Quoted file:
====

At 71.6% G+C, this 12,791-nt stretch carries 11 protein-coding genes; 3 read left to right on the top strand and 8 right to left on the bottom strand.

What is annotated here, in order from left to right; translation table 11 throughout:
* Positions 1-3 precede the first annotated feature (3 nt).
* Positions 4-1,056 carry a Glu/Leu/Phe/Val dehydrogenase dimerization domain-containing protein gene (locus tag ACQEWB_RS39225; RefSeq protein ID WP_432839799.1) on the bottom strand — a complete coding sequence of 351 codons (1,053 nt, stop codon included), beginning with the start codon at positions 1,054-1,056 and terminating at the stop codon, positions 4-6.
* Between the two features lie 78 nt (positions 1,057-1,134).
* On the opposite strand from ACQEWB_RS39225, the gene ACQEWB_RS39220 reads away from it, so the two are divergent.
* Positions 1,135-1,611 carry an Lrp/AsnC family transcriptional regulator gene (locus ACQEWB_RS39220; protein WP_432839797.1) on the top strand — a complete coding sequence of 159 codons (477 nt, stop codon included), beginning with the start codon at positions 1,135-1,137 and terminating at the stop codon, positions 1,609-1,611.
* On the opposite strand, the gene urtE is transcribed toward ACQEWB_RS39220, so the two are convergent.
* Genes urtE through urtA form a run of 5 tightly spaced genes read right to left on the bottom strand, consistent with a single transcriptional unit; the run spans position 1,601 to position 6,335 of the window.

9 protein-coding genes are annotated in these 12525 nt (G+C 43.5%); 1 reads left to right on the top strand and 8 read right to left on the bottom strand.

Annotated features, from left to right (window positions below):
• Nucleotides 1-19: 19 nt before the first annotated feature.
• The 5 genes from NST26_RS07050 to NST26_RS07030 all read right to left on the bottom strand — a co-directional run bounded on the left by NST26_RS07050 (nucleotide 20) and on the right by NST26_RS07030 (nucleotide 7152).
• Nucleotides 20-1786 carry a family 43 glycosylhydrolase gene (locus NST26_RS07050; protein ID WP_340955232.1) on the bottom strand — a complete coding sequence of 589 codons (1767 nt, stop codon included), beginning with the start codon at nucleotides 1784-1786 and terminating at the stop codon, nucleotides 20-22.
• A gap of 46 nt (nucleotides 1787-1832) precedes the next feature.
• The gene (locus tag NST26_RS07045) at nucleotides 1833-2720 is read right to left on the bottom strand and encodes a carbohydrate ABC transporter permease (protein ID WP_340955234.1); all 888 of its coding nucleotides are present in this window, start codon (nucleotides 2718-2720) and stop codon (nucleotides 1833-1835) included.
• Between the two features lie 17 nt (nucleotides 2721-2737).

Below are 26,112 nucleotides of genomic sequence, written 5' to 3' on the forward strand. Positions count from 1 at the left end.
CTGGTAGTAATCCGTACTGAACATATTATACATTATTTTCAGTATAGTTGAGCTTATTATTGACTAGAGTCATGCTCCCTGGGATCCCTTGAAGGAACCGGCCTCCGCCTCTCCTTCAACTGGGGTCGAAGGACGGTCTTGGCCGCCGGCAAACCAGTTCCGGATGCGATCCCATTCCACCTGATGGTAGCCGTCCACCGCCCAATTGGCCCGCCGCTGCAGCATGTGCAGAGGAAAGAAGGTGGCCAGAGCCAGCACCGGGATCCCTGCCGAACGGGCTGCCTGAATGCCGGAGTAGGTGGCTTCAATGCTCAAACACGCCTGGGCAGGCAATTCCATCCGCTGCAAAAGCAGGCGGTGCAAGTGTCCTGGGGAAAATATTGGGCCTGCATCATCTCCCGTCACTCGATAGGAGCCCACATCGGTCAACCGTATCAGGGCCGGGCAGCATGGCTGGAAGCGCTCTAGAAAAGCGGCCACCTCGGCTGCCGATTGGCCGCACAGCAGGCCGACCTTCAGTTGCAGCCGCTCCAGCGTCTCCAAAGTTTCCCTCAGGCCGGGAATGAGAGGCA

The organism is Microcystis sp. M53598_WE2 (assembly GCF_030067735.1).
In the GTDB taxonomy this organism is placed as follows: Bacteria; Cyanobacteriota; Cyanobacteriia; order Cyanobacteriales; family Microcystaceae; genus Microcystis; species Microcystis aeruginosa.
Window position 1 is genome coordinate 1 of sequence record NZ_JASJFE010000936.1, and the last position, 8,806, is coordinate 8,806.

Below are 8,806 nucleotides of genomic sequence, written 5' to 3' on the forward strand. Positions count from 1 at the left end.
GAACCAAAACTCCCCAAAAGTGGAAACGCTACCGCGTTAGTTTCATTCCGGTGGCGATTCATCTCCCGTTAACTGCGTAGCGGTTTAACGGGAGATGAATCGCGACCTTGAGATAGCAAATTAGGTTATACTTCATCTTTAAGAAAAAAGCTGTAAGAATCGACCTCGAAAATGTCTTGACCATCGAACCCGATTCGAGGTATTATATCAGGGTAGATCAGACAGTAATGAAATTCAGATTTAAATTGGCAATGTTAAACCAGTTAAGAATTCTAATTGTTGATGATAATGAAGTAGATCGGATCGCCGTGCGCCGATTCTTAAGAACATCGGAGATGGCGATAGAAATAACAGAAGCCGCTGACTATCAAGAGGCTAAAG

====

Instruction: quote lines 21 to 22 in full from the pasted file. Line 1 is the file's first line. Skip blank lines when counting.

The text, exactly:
In the GTDB taxonomy this organism is placed as follows: Bacteria; Cyanobacteriota; Cyanobacteriia; order Cyanobacteriales; family Microcystaceae; genus Microcystis; species Microcystis aeruginosa.
Window position 1 is genome coordinate 1 of sequence record NZ_JASJFE010000936.1, and the last position, 8,806, is coordinate 8,806.